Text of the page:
The Harris County Flood Control District has begun construction to replace the existing two-lane neighborhood bridge at Forest Hill Boulevard near Gus Wortham Golf Course with a new higher, longer and wider bridge that will improve the conveyance of stormwater along Brays Bayou in south central Harris County.

This will be the 17th bridge modification constructed by the Flood Control District as part of $480 million Project Brays, a cooperative effort between the Flood Control District and the U.S. Army Corps of Engineers. Project Brays includes the widening of 21 miles of Brays Bayou in 13 separate channel modification project segments, the modification of 32 bridges, and the construction of four stormwater detention basins with a combined capacity of 3.5 billion gallons.

On June 12, 2018, Harris County Commissioners Court awarded a $4.98 million construction contract for the Forest Hill Bridge project to lowest qualified bidder Harper Brothers Construction. Work is scheduled to begin in July and is expected to be complete in approximately one year.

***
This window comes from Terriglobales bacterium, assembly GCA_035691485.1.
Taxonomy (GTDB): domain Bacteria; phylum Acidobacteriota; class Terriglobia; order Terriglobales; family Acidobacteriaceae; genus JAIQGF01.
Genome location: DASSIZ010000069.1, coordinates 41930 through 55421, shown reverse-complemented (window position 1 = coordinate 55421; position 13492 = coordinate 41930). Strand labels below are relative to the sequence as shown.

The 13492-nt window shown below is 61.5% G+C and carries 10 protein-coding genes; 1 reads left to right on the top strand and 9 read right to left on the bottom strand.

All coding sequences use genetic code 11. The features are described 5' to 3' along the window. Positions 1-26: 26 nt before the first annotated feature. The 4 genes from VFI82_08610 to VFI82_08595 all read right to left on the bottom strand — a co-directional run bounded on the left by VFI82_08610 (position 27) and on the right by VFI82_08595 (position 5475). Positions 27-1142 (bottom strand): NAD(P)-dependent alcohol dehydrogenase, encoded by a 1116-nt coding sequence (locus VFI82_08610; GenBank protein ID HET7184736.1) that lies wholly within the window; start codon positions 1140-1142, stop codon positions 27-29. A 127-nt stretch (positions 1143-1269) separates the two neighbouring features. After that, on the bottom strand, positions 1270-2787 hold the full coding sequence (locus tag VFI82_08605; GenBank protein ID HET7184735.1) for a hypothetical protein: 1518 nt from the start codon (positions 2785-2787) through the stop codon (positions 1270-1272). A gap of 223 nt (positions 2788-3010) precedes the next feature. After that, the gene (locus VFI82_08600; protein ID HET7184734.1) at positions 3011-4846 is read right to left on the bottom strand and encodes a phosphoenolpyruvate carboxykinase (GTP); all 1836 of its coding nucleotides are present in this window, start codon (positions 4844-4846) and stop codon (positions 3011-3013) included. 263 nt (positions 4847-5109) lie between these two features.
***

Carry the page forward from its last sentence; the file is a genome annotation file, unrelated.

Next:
This bridge is the first to benefit from an agreement with the City of Houston, which in 2017 committed to borrowing $46 million from the Texas Water Development Board to accelerate work on Project Brays. Although construction will instead likely be financed from U.S. Army Corps of Engineers funding approved after Hurricane Harvey, the City of Houston agreement allowed the Flood Control District to move ahead more quickly on design and construction of the Forest Hill Bridge and other upcoming bridge modification projects. These projects all will improve stormwater conveyance on Brays Bayou.

During construction, the Forest Hill Bridge will be completely closed for at least one year. The main detour through this area, which is home to Briscoe Elementary School, will be via the South 75th Street Bridge downstream (to the east) over Brays Bayou. Residents and motorists are encouraged to remain alert to changing conditions, and to pay attention to all posted lane closure and detour signs.

When Project Brays is complete, it is expected to provide a 1 percent (100-year) level of flood protection upstream (west) of the Sam Houston Tollway. In areas downstream (east) of the tollway, Project Brays will reduce the number structures at risk from a 1 percent (100-year) flood from 16,800 to 1,800.